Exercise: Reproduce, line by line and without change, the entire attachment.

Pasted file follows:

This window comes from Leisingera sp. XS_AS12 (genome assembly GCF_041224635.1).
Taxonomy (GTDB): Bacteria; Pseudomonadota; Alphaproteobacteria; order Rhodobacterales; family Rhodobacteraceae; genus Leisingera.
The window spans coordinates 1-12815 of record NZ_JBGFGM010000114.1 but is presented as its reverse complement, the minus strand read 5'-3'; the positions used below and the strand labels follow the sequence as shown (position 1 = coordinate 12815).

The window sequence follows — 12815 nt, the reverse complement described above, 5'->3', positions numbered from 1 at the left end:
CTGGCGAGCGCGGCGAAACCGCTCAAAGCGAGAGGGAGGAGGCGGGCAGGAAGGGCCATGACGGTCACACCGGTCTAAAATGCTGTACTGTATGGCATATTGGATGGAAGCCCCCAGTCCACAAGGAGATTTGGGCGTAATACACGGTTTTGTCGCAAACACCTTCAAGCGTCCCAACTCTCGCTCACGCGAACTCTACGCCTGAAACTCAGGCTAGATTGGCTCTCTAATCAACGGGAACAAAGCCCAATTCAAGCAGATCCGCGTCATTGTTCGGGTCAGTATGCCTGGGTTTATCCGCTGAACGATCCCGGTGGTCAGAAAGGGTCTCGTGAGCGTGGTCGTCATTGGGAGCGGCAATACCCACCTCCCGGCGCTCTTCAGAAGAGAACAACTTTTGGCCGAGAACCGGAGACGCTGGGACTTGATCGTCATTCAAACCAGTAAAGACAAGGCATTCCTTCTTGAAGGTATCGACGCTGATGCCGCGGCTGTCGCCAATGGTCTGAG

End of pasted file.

This window comes from Leisingera sp. XS_AS12 (genome assembly GCF_041224635.1).
Taxonomy (GTDB): Bacteria; Pseudomonadota; Alphaproteobacteria; order Rhodobacterales; family Rhodobacteraceae; genus Leisingera.
The window spans coordinates 1-12815 of record NZ_JBGFGM010000114.1 but is presented as its reverse complement, the minus strand read 5'-3'; the positions used below and the strand labels follow the sequence as shown (position 1 = coordinate 12815).

The window sequence follows — 12815 nt, the reverse complement described above, 5'->3', positions numbered from 1 at the left end:
CTGGCGAGCGCGGCGAAACCGCTCAAAGCGAGAGGGAGGAGGCGGGCAGGAAGGGCCATGACGGTCACACCGGTCTAAAATGCTGTACTGTATGGCATATTGGATGGAAGCCCCCAGTCCACAAGGAGATTTGGGCGTAATACACGGTTTTGTCGCAAACACCTTCAAGCGTCCCAACTCTCGCTCACGCGAACTCTACGCCTGAAACTCAGGCTAGATTGGCTCTCTAATCAACGGGAACAAAGCCCAATTCAAGCAGATCCGCGTCATTGTTCGGGTCAGTATGCCTGGGTTTATCCGCTGAACGATCCCGGTGGTCAGAAAGGGTCTCGTGAGCGTGGTCGTCATTGGGAGCGGCAATACCCACCTCCCGGCGCTCTTCAGAAGAGAACAACTTTTGGCCGAGAACCGGAGACGCTGGGACTTGATCGTCATTCAAACCAGTAAAGACAAGGCATTCCTTCTTGAAGGTATCGACGCTGATGCCGCGGCTGTCGCCAATGGTCTGAG